to determine if their current sending rate is inducing congestion in
   the network.

   [RFC7657] describes the implications of using DSCPs and provides
   recommendations on using multiple DSCPs within a single network five-
   tuple (source and destination addresses, source and destination
   ports, and the transport protocol used, in this case, UDP or
   UDP-Lite), and particularly the expected impact on transport protocol
   interactions, with congestion control or reliability functionality
   (e.g., retransmission, reordering).  Use of multiple DSCPs can result
   in reordering by increasing the set of network forwarding resources
   used by a sender.  It can also increase exposure to resource
   depletion or failure.

3.1.9.  QoS, Pre-Provisioned, or Reserved Capacity

   The IETF usually specifies protocols for use within the Best Effort
   General Internet.  Sometimes it is relevant to specify protocols with
   a different applicability.  An application using UDP can use the
   integrated services QoS framework.  This framework is usually made
   available within controlled environments (e.g., within a single
   administrative domain or bilaterally agreed connection between
   domains).  Applications intended for the Internet SHOULD NOT assume
   that QoS mechanisms are supported by the networks they use, and
   therefore need to provide congestion control, error recovery, etc.,
   in case the actual network path does not provide provisioned service.

   Some UDP applications are only expected to be deployed over network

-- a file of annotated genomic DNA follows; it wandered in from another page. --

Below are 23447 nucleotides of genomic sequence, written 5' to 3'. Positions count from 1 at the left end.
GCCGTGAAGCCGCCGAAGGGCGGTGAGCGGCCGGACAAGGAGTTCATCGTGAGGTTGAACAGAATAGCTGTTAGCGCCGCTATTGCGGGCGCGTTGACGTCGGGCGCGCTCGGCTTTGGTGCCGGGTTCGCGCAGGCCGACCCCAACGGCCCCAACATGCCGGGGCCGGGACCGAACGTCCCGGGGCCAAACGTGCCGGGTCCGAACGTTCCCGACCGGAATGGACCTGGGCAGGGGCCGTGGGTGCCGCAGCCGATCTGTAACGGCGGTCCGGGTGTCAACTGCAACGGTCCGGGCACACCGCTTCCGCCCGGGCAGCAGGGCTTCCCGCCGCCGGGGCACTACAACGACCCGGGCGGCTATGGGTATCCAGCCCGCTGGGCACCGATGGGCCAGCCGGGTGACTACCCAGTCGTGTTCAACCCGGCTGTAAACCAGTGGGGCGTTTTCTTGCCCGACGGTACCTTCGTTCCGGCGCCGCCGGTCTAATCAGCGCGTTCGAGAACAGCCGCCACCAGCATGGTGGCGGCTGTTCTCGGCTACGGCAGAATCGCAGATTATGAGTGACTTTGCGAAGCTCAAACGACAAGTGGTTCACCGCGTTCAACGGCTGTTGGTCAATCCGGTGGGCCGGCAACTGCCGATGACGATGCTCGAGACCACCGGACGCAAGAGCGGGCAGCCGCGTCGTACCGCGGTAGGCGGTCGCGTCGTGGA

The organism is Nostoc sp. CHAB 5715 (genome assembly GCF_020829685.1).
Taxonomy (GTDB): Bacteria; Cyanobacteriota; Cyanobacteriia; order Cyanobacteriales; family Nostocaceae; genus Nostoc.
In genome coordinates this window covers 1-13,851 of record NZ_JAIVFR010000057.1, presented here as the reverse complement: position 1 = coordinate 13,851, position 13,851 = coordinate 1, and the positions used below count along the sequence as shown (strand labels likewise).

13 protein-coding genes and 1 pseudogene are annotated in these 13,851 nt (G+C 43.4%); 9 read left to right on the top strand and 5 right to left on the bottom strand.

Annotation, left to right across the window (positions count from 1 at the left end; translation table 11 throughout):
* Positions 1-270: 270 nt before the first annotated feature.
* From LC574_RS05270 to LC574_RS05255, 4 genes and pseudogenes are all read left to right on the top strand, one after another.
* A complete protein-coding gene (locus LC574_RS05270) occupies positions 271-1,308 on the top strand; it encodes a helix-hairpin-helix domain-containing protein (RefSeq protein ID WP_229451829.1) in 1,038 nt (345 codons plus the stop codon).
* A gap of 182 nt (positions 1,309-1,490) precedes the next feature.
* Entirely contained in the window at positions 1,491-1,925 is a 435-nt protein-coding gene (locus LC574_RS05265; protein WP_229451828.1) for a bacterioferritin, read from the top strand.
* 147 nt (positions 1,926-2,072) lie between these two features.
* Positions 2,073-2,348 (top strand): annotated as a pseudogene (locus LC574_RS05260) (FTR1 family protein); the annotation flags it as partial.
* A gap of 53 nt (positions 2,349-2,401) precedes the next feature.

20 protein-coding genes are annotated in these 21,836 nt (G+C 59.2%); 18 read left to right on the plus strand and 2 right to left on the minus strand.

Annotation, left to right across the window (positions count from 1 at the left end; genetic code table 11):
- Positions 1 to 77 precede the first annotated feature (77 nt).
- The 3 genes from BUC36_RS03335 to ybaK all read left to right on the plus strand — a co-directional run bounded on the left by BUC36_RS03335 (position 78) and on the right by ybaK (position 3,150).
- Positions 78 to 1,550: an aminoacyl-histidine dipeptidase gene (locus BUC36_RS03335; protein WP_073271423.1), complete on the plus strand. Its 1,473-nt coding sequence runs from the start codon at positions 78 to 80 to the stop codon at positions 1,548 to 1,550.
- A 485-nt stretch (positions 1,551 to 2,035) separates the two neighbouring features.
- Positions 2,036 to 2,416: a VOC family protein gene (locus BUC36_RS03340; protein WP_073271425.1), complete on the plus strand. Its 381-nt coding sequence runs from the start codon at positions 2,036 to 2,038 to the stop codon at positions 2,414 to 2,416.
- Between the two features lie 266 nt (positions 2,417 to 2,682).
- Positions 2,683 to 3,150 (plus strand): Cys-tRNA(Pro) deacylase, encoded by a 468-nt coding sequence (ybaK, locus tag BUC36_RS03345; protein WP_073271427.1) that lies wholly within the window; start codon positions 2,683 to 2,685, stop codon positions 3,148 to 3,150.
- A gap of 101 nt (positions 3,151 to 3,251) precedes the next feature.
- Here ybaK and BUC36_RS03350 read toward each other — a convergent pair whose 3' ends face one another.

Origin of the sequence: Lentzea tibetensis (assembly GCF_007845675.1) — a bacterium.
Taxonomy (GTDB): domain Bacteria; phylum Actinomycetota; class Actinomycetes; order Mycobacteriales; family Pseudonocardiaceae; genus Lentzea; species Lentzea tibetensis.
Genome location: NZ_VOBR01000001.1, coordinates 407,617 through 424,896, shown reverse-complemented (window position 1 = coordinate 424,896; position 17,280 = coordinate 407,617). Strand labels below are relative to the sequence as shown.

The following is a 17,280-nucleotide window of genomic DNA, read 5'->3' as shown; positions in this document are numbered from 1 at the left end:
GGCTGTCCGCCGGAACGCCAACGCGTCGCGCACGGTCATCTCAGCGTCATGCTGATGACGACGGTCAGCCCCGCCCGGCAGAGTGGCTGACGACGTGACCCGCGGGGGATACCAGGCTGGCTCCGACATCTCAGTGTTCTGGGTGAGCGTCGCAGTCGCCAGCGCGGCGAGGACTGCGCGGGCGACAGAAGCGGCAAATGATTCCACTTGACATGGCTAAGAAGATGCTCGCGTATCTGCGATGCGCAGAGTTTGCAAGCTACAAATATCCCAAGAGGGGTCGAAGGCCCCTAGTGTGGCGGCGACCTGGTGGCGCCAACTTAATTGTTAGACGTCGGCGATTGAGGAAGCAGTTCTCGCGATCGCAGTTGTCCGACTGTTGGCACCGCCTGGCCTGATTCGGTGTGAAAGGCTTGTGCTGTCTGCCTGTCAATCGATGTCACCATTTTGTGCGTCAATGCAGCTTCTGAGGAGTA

paths that use pre-provisioned capacity or capacity reserved using
   dynamic provisioning, e.g., through the Resource Reservation Protocol
   (RSVP).  Multicast applications are also used with pre-provisioned



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   capacity (e.g., IPTV deployments within access networks).  These
   applications MAY choose not to implement any congestion control
   mechanism and instead rely on transmitting only on paths where the
   capacity is provisioned and reserved for this use.  This might be an
   acceptable choice for a subset of restricted networking environments,
   but is by no means a safe practice for operation over the wider
   Internet.  Applications that choose this option SHOULD carefully and
   in detail describe the provisioning and management procedures that
   result in the desired containment.

   Applications that support an uncontrolled or unadaptive transmission
   behavior SHOULD NOT do so by default and SHOULD instead require users
   to explicitly enable this mode of operation.

   Applications designed for use within a controlled environment (see
   Section 3.6) may be able to exploit network management functions to
   detect whether they are causing congestion, and react accordingly.
   If the traffic of such applications leaks out into unprovisioned
   Internet paths, it can significantly degrade the performance of other
   traffic sharing the path and even result in congestion collapse.
   Protocols designed for such networks SHOULD provide mechanisms at the